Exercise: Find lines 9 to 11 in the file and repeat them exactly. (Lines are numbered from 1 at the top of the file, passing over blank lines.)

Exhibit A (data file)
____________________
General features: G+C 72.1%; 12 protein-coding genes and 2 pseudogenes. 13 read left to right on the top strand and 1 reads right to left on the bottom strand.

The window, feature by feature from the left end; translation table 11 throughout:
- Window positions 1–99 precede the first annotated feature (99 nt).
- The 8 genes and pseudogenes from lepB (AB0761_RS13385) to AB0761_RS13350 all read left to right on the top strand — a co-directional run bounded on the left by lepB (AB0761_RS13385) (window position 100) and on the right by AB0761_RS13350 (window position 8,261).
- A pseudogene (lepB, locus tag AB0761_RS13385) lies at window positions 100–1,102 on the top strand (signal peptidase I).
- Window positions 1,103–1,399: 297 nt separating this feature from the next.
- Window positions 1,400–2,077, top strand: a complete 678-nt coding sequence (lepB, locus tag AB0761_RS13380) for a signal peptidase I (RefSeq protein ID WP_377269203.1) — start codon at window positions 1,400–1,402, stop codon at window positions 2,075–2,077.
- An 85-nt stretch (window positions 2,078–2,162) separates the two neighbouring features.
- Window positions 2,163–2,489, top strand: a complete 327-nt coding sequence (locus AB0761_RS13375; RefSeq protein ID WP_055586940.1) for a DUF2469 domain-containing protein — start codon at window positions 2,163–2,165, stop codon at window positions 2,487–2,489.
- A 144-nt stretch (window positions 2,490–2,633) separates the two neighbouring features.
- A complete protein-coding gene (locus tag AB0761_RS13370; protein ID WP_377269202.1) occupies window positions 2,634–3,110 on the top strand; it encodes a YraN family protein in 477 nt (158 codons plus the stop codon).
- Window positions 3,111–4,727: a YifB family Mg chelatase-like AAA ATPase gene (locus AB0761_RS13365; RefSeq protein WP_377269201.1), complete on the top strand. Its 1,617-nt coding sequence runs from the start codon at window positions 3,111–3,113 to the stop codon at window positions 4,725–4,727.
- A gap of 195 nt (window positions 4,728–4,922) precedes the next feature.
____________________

- Window positions 2,163–2,489, top strand: a complete 327-nt coding sequence (locus AB0761_RS13375; RefSeq protein ID WP_055586940.1) for a DUF2469 domain-containing protein — start codon at window positions 2,163–2,165, stop codon at window positions 2,487–2,489.
- A 144-nt stretch (window positions 2,490–2,633) separates the two neighbouring features.
- A complete protein-coding gene (locus tag AB0761_RS13370; protein ID WP_377269202.1) occupies window positions 2,634–3,110 on the top strand; it encodes a YraN family protein in 477 nt (158 codons plus the stop codon).